Help: Drumkit lighting with Piezo sensor

Discussion in 'The Projects Forum' started by SargeNZ, Jul 16, 2008.

  1. SargeNZ

    Thread Starter New Member

    Jun 25, 2008
    1
    0
    For my first post to the forums I have a design of mine to present. The basic premise is that the piezo element is situated under the skin of a drum (bass drum for example) and that when struck, the resulting voltage switches the FET and thus the LED array (also located inside the drum) on for as long as the piezo element is recieving enough of a pressure wave (drum still making sound).

    The circuit diagram I have attached has been put together from my limited high school electronics knowledge, an online LED calculator and a piezo switch circuit I found at http://www.discovercircuits.com/DJ-Circuits/piezoswitch2.htm

    The value of the cap has been changed to reduce the LED 'on' time from about 0.5s to 0.05s

    A few questions however:

    Due to the relative speed at which drums can be played, I want a fast decay. is the capacitor the only thing constraining this?

    I read that the sensitivity of the piezo can be adjusted with a variable resistor in parallel with the element, hence the 1M variable in the circuit, is this correct or is there a better way? also, wont the variable resistor also effect the timing of the LED 'on' period?

    Is the output of the Piezo likely to be big enough to exceed the 20V rating of the FET?

    I am planning to use a 6V wall wart transformer, is this likely to give me shockingly bad DC that will adversley affect the circuit?

    Anything glaringly obvious I have missed?


    Cheers.
    Marcus Sargent
    Invercargill, New Zealand.
     
  2. bertus

    Administrator

    Apr 5, 2008
    15,648
    2,347
    Hello,

    The pot you have placed over the piezo element will only damp the voltage.
    The timing can also be affected by changing the 4M7.
    When you lower this value the discharge speed will go up.

    Greetings,
    Bertus
     
  3. SgtWookie

    Expert

    Jul 17, 2007
    22,182
    1,728
    See the attached schematic; a slight re-work of what you've drawn.

    D2 is a 15v Zener diode. It clamps the output of the piezo to prevent damaging the MOSFET. If you can't find a 15v Zener, you could use a couple of 9.1v Zeners in series for 18.2v, or whatever other combination you can easily get. Radio Shack used to sell 9.1v Zeners.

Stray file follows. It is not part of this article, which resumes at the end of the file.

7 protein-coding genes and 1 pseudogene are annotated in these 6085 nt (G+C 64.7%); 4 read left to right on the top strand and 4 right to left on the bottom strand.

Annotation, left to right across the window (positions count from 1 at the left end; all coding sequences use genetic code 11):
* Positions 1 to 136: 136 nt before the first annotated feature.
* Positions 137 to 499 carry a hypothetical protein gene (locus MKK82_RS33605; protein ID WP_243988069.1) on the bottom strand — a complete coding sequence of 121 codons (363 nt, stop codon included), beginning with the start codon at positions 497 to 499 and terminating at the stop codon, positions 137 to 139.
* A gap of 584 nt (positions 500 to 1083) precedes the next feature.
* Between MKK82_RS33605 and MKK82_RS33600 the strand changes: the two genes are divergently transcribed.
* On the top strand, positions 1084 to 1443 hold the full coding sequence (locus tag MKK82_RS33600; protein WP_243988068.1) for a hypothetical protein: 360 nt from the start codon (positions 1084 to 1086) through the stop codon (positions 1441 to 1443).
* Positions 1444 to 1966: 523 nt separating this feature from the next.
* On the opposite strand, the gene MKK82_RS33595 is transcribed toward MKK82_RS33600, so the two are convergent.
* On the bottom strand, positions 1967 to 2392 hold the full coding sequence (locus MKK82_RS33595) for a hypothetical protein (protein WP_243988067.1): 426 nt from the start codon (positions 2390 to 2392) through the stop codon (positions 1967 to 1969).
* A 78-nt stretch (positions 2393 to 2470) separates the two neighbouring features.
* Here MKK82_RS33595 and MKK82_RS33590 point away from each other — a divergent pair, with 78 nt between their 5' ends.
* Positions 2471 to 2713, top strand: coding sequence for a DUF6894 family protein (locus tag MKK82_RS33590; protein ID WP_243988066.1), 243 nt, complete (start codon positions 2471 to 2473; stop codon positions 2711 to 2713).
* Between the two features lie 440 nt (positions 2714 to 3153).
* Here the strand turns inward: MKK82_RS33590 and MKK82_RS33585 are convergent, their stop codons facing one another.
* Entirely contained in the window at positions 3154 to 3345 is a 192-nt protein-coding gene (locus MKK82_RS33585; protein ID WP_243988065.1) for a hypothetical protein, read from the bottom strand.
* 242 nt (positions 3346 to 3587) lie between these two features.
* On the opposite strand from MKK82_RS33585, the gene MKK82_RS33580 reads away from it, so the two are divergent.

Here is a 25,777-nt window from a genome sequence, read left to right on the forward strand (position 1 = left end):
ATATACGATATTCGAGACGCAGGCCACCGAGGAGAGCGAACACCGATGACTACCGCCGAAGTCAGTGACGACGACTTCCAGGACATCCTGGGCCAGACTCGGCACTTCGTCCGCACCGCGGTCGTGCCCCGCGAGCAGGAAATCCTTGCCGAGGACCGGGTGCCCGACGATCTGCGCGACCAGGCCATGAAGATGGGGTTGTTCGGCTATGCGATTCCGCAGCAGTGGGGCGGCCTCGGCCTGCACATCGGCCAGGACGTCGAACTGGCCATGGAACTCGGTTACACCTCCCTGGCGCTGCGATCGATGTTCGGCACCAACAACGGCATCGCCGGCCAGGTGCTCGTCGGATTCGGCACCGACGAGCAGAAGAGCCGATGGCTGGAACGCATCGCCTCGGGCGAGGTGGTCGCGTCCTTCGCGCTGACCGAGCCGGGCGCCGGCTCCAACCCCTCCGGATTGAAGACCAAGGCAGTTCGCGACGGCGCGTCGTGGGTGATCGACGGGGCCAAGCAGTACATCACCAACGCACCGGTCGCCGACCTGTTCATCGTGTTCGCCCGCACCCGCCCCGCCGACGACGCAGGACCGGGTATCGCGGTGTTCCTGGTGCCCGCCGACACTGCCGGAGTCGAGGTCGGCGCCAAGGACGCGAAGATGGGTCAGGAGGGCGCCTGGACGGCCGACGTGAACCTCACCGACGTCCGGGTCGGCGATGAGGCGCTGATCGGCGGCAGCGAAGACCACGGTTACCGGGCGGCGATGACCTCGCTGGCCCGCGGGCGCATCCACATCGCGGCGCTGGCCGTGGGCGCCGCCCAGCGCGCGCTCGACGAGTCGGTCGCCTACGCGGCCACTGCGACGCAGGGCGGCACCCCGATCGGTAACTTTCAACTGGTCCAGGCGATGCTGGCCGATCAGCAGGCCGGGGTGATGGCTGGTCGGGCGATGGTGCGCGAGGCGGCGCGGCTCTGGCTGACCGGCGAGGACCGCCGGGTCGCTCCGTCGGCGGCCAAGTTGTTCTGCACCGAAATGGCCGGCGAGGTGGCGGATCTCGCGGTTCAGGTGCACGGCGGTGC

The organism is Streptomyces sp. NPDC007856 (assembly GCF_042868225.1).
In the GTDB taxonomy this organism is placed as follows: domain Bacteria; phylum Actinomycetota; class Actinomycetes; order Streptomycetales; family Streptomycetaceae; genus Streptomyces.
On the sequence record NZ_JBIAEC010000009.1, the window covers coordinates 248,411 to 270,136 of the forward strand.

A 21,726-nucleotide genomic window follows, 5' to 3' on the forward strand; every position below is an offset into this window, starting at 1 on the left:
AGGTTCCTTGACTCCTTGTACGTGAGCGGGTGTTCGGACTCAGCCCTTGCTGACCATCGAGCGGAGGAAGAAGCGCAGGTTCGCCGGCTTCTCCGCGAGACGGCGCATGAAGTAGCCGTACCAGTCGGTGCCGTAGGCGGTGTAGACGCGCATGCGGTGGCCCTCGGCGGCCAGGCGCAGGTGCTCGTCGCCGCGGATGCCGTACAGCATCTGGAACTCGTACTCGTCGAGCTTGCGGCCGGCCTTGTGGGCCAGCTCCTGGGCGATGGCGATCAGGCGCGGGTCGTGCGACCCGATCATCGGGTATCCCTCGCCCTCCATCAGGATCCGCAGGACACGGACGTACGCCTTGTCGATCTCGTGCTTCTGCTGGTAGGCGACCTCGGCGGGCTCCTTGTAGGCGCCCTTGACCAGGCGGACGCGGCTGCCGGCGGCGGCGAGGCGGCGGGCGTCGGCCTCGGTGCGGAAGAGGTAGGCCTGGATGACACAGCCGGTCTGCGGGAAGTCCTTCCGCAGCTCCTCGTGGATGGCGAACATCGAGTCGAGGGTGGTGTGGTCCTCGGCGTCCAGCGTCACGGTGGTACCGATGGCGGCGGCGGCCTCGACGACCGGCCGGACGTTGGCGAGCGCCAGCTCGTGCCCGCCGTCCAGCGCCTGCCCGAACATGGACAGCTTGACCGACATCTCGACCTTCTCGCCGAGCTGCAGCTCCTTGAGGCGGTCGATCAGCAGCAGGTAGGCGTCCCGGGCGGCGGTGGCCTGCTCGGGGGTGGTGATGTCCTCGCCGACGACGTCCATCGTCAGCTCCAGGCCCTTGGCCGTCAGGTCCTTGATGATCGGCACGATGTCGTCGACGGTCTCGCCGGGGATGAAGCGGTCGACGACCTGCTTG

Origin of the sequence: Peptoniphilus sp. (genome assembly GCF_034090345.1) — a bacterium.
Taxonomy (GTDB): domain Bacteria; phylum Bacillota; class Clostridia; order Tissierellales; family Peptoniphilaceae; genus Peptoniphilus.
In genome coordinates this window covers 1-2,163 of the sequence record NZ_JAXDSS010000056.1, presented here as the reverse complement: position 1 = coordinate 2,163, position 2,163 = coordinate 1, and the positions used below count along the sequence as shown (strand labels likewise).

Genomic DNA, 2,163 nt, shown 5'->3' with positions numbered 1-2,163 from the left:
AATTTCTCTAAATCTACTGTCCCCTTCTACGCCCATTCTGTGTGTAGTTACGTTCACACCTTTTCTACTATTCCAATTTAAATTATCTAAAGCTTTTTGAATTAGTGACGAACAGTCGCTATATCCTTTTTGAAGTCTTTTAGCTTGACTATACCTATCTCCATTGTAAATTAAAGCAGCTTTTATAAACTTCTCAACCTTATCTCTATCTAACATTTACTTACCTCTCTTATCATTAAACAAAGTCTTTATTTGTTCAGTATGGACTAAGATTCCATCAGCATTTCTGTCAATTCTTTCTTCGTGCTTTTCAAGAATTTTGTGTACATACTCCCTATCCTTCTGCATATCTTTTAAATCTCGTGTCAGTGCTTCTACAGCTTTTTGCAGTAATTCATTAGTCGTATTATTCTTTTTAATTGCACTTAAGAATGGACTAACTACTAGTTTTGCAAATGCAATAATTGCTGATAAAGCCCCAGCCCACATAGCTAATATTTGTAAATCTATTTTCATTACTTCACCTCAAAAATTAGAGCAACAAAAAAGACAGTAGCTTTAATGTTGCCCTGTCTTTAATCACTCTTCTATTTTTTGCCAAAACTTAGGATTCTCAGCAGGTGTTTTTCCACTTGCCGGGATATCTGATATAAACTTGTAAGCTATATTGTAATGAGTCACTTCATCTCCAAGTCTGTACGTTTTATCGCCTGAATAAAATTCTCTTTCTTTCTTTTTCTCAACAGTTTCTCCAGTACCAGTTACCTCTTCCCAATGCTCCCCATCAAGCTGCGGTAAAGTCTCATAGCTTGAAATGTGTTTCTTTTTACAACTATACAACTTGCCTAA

R1 prevents the resistance from being set all the way to zero. R2 is a 1megohm pot. Changing the pot's setting will change the LED ON time. The maximum time on will be around 15mS, or 1/66 second. Increasing R1 and/or R2 will increase the ON time. Increasing C1 may increase the ON time as well, but the piezo is only going to put out a certain amount of current when struck; if the cap is too large, the piezo won't supply enough current to charge it up enough to turn on the MOSFET.

    With N-ch MOSFETS, I like to show them on a schematic with the source down; P-ch shown with the source up. You can place them any way you like, but being consistent helps in more rapidly understanding the functioning of the circuit.

    "Wall wart" power supplies are not typically regulated. YMMV, Caveat Emptor.
    Calculate the value of your LED's current limiting resistors as:
    Rlimit = (SupplyVoltage - Vf(LED)) / LEDcurrent
    LEDs usually have a MAX forward voltage, Typical forward voltage, and current specification. Use the typical Vf in your calculation.
     
    Last edited: Jul 16, 2008
  4. divxnz

    New Member

    Sep 14, 2008
    1
    0
    Have you got this circuit working yet? I am planning on using it to drive a pc keyboard... so i want short 'on' time to trigger a keypress
     
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